Taleban rebuffs Karzai's offer
KABUL (AP) -- President Hamid Karzai offered to meet with the Taleban leader and give militants a government position, but a spokesman for the militant group on Sunday said it will ""never"" negotiate with Afghan authorities until U.S. and NATO forces leave the country.Karzai made the offer only hours after a suicide bomber in army disguise attacked a military bus Saturday, killing 30 people — nearly all of them Afghan soldiers.
Strengthening a call for negotiations he has made with increasing frequency in recent weeks, Karzai said he was willing to meet with the reclusive leader Mullah Omar and Gulbuddin Hekmatyar, a former prime minister and factional warlord leader.
""If I find their address, there is no need for them to come to me, I'll personally go there and get in touch with them,"" Karzai said. ""Esteemed Mullah, sir, and esteemed Hekmatyar, sir, why are you destroying the country?""
But the Taleban spokesman, Qari Yousef Ahmadi, repeated an earlier position by saying that it would never negotiate with the Afghan government in the ""presence of foreign forces.""
""Even if Karzai gives up his presidency, it's not possible that Mullah Omar would agree to negotiations,"" Ahmadi told The Associated Press. ""The foreign forces don't have the authority to talk about Afghanistan.""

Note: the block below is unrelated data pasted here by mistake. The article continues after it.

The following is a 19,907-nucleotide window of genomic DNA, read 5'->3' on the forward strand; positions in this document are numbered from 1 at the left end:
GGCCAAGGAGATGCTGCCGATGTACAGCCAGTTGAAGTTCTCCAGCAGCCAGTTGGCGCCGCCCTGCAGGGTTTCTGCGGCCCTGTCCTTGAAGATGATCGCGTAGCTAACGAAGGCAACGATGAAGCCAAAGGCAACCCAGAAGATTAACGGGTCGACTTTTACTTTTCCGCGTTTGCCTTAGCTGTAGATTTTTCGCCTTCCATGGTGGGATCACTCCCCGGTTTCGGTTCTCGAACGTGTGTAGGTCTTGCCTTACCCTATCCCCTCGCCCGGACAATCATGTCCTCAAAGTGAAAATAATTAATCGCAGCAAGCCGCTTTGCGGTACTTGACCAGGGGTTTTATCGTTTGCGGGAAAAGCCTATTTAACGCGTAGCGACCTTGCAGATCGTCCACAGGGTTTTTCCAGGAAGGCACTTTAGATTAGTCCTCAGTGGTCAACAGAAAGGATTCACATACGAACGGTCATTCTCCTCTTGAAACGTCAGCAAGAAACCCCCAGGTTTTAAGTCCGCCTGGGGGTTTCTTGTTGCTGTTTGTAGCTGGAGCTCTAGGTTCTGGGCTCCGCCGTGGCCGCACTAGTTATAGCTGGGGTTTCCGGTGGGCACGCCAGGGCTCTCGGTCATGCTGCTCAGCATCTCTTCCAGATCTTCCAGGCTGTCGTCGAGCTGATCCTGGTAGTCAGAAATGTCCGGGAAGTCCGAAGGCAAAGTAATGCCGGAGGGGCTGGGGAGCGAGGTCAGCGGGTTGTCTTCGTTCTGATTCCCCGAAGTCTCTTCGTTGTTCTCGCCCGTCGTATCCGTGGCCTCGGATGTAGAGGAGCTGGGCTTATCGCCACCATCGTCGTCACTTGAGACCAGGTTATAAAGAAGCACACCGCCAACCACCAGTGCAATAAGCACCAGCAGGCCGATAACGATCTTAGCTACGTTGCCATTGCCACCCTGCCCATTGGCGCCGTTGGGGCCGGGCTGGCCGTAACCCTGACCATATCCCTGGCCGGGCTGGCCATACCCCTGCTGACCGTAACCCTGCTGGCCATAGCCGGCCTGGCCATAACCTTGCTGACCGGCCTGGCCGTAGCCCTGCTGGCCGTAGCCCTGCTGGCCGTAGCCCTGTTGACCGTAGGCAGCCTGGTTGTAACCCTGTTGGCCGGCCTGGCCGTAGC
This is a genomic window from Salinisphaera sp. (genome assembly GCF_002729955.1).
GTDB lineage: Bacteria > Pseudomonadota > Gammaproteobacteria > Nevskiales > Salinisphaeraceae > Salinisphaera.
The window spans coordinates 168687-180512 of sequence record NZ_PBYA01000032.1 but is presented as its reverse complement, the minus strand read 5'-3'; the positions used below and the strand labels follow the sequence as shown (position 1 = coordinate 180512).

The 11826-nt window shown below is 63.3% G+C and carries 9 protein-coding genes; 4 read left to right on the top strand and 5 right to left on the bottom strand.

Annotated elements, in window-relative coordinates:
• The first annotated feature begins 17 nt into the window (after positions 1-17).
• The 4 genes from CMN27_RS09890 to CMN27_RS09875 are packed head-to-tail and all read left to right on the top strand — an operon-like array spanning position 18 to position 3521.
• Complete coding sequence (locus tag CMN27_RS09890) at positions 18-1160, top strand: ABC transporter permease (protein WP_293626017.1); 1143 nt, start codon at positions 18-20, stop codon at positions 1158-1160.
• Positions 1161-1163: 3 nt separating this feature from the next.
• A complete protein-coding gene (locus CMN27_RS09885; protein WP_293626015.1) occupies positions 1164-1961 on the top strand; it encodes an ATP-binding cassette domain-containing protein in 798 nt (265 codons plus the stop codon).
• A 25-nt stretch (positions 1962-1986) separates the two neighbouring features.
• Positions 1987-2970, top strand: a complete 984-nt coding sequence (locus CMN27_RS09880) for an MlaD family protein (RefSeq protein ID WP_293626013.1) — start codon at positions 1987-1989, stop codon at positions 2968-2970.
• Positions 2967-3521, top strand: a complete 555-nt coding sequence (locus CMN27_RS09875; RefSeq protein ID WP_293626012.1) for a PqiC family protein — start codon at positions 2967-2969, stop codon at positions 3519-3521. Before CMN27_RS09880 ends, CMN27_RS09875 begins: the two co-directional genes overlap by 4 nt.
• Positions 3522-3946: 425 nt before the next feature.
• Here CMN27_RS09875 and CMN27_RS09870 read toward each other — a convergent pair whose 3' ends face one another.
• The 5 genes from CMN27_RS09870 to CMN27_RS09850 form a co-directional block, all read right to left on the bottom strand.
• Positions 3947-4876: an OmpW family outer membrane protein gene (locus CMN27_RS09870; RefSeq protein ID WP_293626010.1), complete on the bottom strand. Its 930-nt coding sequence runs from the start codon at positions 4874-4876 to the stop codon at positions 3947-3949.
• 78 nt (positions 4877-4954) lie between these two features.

Karzai said he has contacts with Taleban militants through tribal elders but that there are no direct and open government communication channels with the fighters. Omar's whereabouts are not known, although Karzai has claimed he is in Quetta, Pakistan, a militant hotbed across the border from Afghanistan's Kandahar province.
""If a group of Taleban or a number of Taleban come to me and say, 'President, we want a department in this or in that ministry or we want a position as deputy minister ... and we don't want to fight anymore,' ... If there will be a demand and a request like that to me, I will accept it because I want conflicts and fighting to end in Afghanistan,"" Karzai said.
""I wish there would be a demand as easy as this. I wish that they would want a position in the government. I will give them a position,"" he said.
The U.S. Embassy in Kabul has said it does not support negotiations with Taleban fighters, labeling them as terrorists, although the UN and NATO have said an increasing number of Taleban are interested in laying down their arms. NATO's ambassador to Afghanistan, Daan Everts, said this month that the alliance would look into the possibility of talks.
President Bush met with Karzai on the sidelines of the UN General Assembly in New York on Wednesday where the two discussed the battle against al-Qaeda and the Taleban, but it has not been made public whether the two talked about negotiations with militants.
A State Department duty officer said he could not immediately comment on Karzai's offer to meet with Omar, noting that most policymakers were still in New York.
Saturday's explosion — the second deadliest since the fall of the Taleban in 2001 — ripped off the roof of the bus and tore out its sides in Kabul, leaving a charred hull of burnt metal. It was reminiscent of the deadliest attack since the U.S.-led invasion, when a bomber boarded a police academy bus at Kabul's busiest transportation hub in June, killing 35 people.